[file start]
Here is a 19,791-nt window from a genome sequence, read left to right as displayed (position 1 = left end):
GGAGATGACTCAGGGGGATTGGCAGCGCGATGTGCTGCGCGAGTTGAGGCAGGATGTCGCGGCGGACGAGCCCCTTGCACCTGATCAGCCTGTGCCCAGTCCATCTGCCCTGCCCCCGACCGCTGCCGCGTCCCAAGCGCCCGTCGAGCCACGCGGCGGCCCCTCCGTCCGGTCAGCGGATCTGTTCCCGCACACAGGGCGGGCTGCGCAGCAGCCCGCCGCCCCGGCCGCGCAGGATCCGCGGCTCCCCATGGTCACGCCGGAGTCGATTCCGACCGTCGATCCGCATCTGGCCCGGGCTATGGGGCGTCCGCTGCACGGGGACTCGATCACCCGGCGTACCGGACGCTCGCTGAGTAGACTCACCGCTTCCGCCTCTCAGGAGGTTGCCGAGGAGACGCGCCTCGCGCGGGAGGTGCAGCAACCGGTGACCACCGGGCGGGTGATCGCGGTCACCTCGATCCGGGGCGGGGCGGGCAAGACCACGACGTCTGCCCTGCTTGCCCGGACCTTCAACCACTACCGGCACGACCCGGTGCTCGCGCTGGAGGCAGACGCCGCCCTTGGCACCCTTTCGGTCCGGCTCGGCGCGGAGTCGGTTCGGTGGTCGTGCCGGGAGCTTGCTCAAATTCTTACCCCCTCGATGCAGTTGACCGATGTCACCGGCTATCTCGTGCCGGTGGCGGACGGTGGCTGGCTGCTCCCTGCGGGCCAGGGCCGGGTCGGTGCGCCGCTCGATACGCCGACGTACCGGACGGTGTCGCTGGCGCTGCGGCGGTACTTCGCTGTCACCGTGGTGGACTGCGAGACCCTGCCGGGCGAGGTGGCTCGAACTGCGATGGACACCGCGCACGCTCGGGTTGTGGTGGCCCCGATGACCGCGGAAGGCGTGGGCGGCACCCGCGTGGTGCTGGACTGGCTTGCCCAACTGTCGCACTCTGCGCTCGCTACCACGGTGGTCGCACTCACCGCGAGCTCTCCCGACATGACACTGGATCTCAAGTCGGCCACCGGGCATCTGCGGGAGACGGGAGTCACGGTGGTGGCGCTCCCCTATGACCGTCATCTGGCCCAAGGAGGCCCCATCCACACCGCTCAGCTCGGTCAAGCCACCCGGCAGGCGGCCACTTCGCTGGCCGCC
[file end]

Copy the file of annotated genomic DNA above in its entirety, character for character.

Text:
Here is a 19,791-nt window from a genome sequence, read left to right as displayed (position 1 = left end):
GGAGATGACTCAGGGGGATTGGCAGCGCGATGTGCTGCGCGAGTTGAGGCAGGATGTCGCGGCGGACGAGCCCCTTGCACCTGATCAGCCTGTGCCCAGTCCATCTGCCCTGCCCCCGACCGCTGCCGCGTCCCAAGCGCCCGTCGAGCCACGCGGCGGCCCCTCCGTCCGGTCAGCGGATCTGTTCCCGCACACAGGGCGGGCTGCGCAGCAGCCCGCCGCCCCGGCCGCGCAGGATCCGCGGCTCCCCATGGTCACGCCGGAGTCGATTCCGACCGTCGATCCGCATCTGGCCCGGGCTATGGGGCGTCCGCTGCACGGGGACTCGATCACCCGGCGTACCGGACGCTCGCTGAGTAGACTCACCGCTTCCGCCTCTCAGGAGGTTGCCGAGGAGACGCGCCTCGCGCGGGAGGTGCAGCAACCGGTGACCACCGGGCGGGTGATCGCGGTCACCTCGATCCGGGGCGGGGCGGGCAAGACCACGACGTCTGCCCTGCTTGCCCGGACCTTCAACCACTACCGGCACGACCCGGTGCTCGCGCTGGAGGCAGACGCCGCCCTTGGCACCCTTTCGGTCCGGCTCGGCGCGGAGTCGGTTCGGTGGTCGTGCCGGGAGCTTGCTCAAATTCTTACCCCCTCGATGCAGTTGACCGATGTCACCGGCTATCTCGTGCCGGTGGCGGACGGTGGCTGGCTGCTCCCTGCGGGCCAGGGCCGGGTCGGTGCGCCGCTCGATACGCCGACGTACCGGACGGTGTCGCTGGCGCTGCGGCGGTACTTCGCTGTCACCGTGGTGGACTGCGAGACCCTGCCGGGCGAGGTGGCTCGAACTGCGATGGACACCGCGCACGCTCGGGTTGTGGTGGCCCCGATGACCGCGGAAGGCGTGGGCGGCACCCGCGTGGTGCTGGACTGGCTTGCCCAACTGTCGCACTCTGCGCTCGCTACCACGGTGGTCGCACTCACCGCGAGCTCTCCCGACATGACACTGGATCTCAAGTCGGCCACCGGGCATCTGCGGGAGACGGGAGTCACGGTGGTGGCGCTCCCCTATGACCGTCATCTGGCCCAAGGAGGCCCCATCCACACCGCTCAGCTCGGTCAAGCCACCCGGCAGGCGGCCACTTCGCTGGCCGCC